For those who have never shopped for a laptop, it may seem like a very straightforward task. I mean it’s just a portable PC, right? No, not really. For those of us who have shopped around, we know that there is quite a variety when it comes to types of laptops. Some of which a majority of people have never heard of.
There are gaming Laptops, Notebooks, Ultrabooks, 2-in-1 laptops, Chromebooks, Elite books, and many more. If you dig deep enough, you might even encounter the term Netbook. In this post, we will be explaining just what exactly a netbook is and whether you should buy one.
Netbook Qualification Criteria
What does it take for a laptop to be branded as a netbook? To start with, netbooks should not be confused with the far more popular Notebooks. Netbooks are exceedingly small and lightweight laptops designed for casual tasks like web surfing and multimedia content.
Aside from the compact frame and lightweight nature, what else distinguishes a netbook from your typical laptop? The key ingredient to making a netbook is an affordable price tag. So in essence, it’s a smaller and cheaper laptop targeted at a specific demographic.
These are people for whom a regular laptop is too cumbersome and a smartphone too restrictive. Does that sound familiar? It’s probably because netbooks occupy the same design space as the tablet. And it is why we don’t really have netbooks around anymore.
Netbooks initially exploded in popularity back in 2007. They had come in as an excellent alternative for users who didn’t need the processing power and optical drives that the more expensive notebooks possess.
Why Don’t We Have Netbooks Around Anymore?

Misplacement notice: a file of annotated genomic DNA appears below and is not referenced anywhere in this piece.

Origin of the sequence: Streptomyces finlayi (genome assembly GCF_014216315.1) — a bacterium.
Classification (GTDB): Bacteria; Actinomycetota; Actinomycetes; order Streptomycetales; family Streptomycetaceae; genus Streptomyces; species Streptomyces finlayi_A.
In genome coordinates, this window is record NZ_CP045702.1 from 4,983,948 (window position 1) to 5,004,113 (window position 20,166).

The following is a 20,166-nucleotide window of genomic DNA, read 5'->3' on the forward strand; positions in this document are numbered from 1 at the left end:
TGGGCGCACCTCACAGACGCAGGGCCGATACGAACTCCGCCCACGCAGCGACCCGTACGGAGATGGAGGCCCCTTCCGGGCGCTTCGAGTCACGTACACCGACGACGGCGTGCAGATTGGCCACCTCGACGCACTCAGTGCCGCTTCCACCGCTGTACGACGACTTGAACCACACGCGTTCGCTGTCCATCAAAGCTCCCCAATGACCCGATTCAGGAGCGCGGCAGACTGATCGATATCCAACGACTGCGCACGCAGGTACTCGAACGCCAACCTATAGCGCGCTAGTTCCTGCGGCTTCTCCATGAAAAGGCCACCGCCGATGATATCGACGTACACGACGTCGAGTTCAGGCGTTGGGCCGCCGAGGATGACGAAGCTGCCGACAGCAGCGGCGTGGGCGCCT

1. Tablets Were a Better Alternative
Netbooks’ popularity was short-lived. Much of it is attributed to the advent of a better alternative that fitted the same niche. Which is the tablet. If the idea is to have a device that’s midway between a full-blown laptop and a smartphone, then tablets are superior in almost every way.
Tablets are lighter, they are more ergonomic, they have higher-quality screens, and they just work better. In the original iPad presentation in 2010, Steve Jobs famously ridiculed the netbook. He claimed that a device that fills the niche between laptops and smartphones should be better at certain things than either of them.
The netbook, as he declared, wasn’t better at anything. Even if you liked the idea of a super-portable mini-laptop that had a proper physical keyboard, you still couldn’t argue with Jobs. That’s because netbooks were plagued with numerous issues as a result of manufacturers trying to cut corners.
2. Poor Build Quality and Under-Powered Hardware
To touch on some of the main issues of netbooks, they had infamously bad keyboards. They were constructed from cheap plastic, and they packed hardware so underpowered that it struggled to run the latest versions of Windows and Linux at times.
After tablets entered the market and completely supplanted netbooks, most major manufacturers stopped producing them all together by 2012. This leads us to the next question. Why are we even talking about netbooks if they basically disappeared off the face of the Earth?
Well, it’s because the premise of the netbook was a really interesting one. They however turned bad in practice due to the faulty keyboards, cheap builds, and severely underpowered hardware. But in theory, they can exist without these things. And that’s where we get to Chromebooks.
Chromebook, The Netbook Successor
Chromebooks are essentially the spiritual successors of netbooks. Chromebooks did away with all of the negatives that gave netbooks such a bad rap. They aren’t the only spiritual successors, but they’re the most famous ones. What is a Chromebook, you ask?
Well, it is basically a small, lightweight, and generally affordable laptop that runs on the Linux-based Chrome OS from Google. Not that Chromebooks are perfect either; one of the main drawbacks being that they have notoriously limited local storage.
This is because Chromebooks are primarily cloud-based. But that’s a story for another day. To answer the question posed in the title: you could buy one if you want to, but it shouldn’t be your primary device/computer.
Leave a comment down below if you’ve got any questions regarding Netbooks.